Tension gashes are small veins that open up when rocks get stretched. Often, they are arrayed en echelon with respect to other tension gashes, all oriented in the same direction. Here is a sample of tension gashes I found this summer in rip-rap (i.e., not in situ) at some building site in New England. (I forget where, but it doesn’t matter, since it’s rip-rap. Could have come from anywhere!) Check out the lovely veins of milky quartz:
We’ve seen this sort of thing before. So how does this form? It takes a series of steps. First, the rock gets sheared along some zone. Tension fractures open up oblique to that zone (as shown by the arrows here) and get filled it with mineral precipitations:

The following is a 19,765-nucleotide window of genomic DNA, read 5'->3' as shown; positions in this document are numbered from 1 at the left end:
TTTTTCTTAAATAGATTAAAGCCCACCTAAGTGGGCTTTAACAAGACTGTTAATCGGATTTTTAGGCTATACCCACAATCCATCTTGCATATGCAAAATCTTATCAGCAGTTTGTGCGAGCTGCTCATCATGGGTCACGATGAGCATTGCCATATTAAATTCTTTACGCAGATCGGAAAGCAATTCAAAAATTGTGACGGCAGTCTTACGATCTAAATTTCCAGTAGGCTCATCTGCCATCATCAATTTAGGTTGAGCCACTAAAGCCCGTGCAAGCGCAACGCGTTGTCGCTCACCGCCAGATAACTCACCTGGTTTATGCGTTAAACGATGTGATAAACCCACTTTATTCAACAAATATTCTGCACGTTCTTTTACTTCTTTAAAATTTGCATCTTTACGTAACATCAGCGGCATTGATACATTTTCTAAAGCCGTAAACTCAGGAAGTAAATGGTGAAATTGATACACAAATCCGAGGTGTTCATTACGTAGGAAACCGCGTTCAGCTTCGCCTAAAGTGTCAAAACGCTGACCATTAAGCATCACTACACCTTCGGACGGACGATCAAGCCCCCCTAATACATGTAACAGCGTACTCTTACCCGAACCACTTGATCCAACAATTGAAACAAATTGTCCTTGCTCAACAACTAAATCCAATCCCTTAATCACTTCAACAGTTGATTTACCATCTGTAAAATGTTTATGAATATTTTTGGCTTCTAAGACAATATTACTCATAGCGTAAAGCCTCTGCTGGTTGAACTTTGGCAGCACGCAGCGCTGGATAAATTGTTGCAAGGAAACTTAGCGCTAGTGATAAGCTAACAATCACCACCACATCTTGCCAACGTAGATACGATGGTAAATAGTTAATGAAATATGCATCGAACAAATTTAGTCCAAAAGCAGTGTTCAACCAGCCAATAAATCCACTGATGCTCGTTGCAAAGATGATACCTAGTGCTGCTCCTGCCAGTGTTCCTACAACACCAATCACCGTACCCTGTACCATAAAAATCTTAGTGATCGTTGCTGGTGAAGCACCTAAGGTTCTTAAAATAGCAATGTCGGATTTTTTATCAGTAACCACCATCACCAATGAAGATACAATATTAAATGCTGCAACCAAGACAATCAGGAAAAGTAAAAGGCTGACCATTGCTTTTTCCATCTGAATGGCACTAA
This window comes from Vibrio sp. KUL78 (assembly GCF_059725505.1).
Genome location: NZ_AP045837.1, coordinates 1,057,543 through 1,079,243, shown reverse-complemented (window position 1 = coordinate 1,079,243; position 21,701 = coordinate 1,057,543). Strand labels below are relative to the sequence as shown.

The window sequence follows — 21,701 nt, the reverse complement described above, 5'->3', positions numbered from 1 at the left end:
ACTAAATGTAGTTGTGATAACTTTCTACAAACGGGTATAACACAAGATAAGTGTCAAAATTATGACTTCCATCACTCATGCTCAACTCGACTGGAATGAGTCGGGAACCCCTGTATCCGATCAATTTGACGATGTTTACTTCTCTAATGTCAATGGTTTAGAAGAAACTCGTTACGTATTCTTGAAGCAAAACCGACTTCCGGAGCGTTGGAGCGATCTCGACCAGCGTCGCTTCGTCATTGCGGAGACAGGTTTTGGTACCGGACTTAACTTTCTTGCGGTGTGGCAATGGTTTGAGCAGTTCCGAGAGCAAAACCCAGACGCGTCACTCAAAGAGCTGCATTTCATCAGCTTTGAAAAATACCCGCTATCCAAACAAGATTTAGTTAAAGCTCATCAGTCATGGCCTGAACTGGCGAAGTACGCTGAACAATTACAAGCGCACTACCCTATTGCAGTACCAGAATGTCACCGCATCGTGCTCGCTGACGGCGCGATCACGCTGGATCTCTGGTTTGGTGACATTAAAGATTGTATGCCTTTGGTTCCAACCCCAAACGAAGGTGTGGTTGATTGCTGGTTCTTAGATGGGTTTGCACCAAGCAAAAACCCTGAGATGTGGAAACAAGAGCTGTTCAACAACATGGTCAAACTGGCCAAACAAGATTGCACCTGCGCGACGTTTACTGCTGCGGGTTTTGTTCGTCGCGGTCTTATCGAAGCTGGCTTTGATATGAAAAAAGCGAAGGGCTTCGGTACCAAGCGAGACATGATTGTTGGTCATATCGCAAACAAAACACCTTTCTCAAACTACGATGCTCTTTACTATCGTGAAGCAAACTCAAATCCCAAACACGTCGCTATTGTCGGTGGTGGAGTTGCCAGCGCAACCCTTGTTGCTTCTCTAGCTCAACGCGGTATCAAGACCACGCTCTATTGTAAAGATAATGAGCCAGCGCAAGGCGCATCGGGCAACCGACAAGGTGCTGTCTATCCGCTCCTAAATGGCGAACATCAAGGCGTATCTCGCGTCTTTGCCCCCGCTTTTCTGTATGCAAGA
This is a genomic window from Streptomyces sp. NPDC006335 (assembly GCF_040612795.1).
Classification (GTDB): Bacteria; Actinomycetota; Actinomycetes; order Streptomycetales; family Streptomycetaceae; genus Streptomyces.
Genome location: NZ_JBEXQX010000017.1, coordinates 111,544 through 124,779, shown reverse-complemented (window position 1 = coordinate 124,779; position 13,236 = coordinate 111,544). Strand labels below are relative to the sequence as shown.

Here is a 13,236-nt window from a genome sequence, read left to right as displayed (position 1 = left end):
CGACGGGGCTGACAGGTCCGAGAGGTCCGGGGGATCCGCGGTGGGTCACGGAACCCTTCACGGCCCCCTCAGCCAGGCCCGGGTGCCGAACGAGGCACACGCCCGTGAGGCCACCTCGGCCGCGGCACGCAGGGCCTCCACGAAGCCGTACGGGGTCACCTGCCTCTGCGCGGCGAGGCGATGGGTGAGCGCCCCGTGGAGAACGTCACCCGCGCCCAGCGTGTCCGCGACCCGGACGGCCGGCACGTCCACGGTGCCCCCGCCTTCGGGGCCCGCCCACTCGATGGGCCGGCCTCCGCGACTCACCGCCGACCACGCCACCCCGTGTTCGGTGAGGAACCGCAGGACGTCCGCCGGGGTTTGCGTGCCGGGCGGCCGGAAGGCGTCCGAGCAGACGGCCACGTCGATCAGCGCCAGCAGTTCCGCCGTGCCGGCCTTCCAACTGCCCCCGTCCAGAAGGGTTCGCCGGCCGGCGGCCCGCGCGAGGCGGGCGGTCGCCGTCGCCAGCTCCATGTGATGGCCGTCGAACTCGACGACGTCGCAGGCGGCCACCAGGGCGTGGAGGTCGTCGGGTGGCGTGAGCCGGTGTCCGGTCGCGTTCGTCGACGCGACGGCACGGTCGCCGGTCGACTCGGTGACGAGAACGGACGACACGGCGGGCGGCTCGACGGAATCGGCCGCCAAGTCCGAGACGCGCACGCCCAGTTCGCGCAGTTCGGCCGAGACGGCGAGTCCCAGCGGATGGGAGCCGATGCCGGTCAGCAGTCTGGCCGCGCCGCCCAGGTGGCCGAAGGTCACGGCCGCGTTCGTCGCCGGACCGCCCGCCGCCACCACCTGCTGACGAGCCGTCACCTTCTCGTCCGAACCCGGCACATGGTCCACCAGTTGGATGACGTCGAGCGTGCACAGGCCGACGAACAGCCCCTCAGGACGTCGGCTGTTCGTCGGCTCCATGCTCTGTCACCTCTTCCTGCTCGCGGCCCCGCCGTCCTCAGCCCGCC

As shearing continues (with the same kinematics), these short mineral veins experience rotation (dextral, in this case) and perhaps some folding:
The more shearing you get, the more rotation and folding of the gashes:
You get the idea, right?
Here it is in summary:
I’m loving animated GIFs these days. So flippin’ cool, right?
Poor things. It’s such a shame when ductile structures go brittle.